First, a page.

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The peppermint breath test: a benchmarking protocol for breath sampling and analysis using GC-MS
Laura Di Francesco, Denise Biagini, Tommaso Lomonaco, Francesca G. Bellagambi, Sven Schuchardt, Olaf Holz, Katie Hamshere, Iain R White, Maxim Wilkinson, Stephen J. Fowler, 2020, original scientific article

Abstract: Exhaled breath contains hundreds of volatile organic compounds (VOCs) which offers the potential for diagnosing and monitoring a wide range of diseases. As the breath research field has grown, sampling and analytical practices have become highly varied between groups. Standardisation would allow meta-analyses of data from multiple studies and greater confidence in published results. The Peppermint Consortium has been formed to address this task of standardisation. In the current study we aimed to generate initial benchmark values for thermal desorption-gas chromatography-mass spectrometry (TD-GC-MS) analysis of breath samples containing peppermint-derived VOCs. Headspace analysis of peppermint oil capsules was performed to determine compounds of interest. Ten healthy participants were recruited by three groups. Each participant provided a baseline breath sample prior to taking a peppermint capsule, with further samples collected at 60, 90, 165, 285 and 360 min following ingestion. Sampling and analytical protocols were different for each institution, in line with their usual practice. Samples were analysed by TD-GC-MS and benchmarking values determined for the time taken for detected peppermint VOCs to return to baseline values. Sixteen compounds were identified in the capsule headspace. Additionally, 2,3-dehydro-1,8-cineole was uniquely found in the breath samples, with a washout profile that suggested it was a product of peppermint metabolism. Five compounds (α-pinene, β-pinene, eucalyptol, menthol and menthone) were quantified by all three groups. Differences in recovery were observed between the groups, particularly for menthone and menthol. The average time taken for VOCs to return to baseline was selected as the benchmark and were 441, 648, 1736, 643 and 375 min for α-pinene, β-pinene, eucalyptol, menthone and menthol respectively. An initial set of easy-to-measure benchmarking values for assessing the performance of TD-GC-MS systems for the analysis of VOCs in breath is presented. These values will be updated when more groups provide additional data.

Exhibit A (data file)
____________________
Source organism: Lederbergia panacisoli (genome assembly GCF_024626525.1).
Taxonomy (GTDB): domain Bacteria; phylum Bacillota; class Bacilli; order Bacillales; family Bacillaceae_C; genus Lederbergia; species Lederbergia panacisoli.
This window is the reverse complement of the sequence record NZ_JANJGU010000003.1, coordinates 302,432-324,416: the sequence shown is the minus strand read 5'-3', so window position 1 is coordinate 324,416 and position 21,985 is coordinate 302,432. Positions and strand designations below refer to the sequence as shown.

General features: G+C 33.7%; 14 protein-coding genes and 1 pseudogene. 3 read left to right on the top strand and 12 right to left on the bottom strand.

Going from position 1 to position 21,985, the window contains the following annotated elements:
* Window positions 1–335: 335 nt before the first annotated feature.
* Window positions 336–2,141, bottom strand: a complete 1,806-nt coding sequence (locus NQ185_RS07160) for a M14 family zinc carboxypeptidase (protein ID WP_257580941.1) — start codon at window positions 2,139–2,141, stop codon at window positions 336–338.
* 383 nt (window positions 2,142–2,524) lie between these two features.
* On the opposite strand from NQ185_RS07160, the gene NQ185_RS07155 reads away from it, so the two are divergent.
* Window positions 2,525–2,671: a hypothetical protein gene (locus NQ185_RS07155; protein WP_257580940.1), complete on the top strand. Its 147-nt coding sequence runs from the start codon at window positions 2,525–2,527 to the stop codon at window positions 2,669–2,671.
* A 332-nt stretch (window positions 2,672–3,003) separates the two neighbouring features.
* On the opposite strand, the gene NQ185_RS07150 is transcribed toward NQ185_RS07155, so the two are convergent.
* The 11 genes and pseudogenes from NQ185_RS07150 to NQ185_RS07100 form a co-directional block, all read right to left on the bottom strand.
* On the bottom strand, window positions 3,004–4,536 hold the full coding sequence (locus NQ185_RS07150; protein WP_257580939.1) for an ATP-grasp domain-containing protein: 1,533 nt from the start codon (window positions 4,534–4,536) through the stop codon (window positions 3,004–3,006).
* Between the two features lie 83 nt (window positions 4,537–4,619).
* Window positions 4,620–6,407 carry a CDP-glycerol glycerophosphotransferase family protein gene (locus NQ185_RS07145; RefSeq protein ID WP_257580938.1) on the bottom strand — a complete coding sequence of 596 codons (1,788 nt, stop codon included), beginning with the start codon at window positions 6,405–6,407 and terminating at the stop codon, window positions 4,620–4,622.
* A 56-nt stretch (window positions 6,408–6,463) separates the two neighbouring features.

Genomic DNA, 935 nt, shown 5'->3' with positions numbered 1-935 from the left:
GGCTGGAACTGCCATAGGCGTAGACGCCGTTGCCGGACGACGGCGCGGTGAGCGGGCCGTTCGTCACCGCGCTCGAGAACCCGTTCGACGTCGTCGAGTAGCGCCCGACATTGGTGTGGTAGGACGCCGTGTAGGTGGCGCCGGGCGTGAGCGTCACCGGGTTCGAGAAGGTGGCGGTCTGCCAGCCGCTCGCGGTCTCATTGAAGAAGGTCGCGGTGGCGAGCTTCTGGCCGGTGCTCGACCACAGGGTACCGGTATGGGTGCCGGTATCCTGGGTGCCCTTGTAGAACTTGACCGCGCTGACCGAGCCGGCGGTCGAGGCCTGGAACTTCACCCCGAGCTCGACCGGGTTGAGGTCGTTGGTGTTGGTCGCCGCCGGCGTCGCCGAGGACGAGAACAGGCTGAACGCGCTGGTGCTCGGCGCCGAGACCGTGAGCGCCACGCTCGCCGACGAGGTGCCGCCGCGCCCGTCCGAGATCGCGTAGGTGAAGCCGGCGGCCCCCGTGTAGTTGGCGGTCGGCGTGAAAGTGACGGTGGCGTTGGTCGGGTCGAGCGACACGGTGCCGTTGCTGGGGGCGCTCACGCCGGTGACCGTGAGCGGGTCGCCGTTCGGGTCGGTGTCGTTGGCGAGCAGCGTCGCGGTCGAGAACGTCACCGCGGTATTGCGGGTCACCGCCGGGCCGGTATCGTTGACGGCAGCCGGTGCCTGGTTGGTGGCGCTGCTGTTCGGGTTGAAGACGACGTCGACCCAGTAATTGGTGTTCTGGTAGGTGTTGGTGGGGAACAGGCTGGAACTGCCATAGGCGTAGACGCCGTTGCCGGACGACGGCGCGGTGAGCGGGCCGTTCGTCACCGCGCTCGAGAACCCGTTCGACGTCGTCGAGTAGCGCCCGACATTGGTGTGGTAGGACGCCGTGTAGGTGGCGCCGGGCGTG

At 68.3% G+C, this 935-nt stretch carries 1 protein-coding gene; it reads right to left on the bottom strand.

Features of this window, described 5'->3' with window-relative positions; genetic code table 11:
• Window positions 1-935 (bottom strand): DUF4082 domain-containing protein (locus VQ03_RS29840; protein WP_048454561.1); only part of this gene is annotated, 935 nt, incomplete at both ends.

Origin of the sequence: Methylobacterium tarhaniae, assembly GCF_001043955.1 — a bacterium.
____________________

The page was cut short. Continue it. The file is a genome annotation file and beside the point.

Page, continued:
Found in: ključnih besedah
Summary of found: ...Exhaled breath contains hundreds of volatile organic compounds (VOCs) which offers the potential...
Keywords: Volatile organic compounds, breath, diagnostics, standardisation
Published: 11.12.2020; Views: 352; Downloads: 0
.pdf Fulltext (1,10 MB)

Detection and quantification of exhaled volatile organic compounds in mechanically ventilated patients–comparison of two sampling methods
Iain R. White, Pouline M. van Oort, Waqar Ahmed, Craig Johnson, Jonathan Bannard-Smith, Timothy Felton, Lieuwe D. Bos, Royston Goodacre, Paul Dark, Stephen J. Fowler, 2020, original scientific article